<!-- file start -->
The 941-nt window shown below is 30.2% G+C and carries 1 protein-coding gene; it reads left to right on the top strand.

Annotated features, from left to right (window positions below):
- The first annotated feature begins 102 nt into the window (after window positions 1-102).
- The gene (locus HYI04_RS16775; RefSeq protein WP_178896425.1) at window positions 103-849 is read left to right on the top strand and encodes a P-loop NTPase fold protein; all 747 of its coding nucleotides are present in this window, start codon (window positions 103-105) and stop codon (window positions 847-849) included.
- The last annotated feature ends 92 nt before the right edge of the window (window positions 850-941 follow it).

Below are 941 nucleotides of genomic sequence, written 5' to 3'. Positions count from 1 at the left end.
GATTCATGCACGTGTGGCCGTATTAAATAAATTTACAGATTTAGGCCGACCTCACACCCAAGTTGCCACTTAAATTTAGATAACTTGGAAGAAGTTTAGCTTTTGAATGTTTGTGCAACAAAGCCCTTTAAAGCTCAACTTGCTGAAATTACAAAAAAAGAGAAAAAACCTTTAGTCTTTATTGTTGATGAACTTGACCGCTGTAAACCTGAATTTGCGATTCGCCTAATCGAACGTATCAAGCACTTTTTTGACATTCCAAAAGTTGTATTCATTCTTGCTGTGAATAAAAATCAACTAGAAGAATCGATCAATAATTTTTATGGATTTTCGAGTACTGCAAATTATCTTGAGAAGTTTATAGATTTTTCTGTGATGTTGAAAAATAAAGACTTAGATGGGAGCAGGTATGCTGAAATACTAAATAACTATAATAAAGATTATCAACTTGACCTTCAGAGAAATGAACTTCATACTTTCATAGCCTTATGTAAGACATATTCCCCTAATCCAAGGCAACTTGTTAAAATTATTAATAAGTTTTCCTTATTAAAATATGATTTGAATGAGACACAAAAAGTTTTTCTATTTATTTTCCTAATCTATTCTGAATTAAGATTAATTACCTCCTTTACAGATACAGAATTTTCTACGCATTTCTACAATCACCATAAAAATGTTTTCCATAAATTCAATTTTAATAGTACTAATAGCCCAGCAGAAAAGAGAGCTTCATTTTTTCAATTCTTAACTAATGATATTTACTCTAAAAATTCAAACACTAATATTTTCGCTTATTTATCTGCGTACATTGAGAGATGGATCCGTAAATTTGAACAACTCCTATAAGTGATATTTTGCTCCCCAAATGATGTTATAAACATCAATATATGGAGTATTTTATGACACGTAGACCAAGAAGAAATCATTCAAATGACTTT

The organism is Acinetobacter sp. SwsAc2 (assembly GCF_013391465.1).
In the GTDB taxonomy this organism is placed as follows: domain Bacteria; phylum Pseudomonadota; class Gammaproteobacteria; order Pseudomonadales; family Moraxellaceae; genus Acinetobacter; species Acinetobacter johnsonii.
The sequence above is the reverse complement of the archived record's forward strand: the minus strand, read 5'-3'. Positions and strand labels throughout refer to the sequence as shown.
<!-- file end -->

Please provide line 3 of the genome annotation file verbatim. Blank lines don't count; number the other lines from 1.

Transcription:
- The first annotated feature begins 102 nt into the window (after window positions 1-102).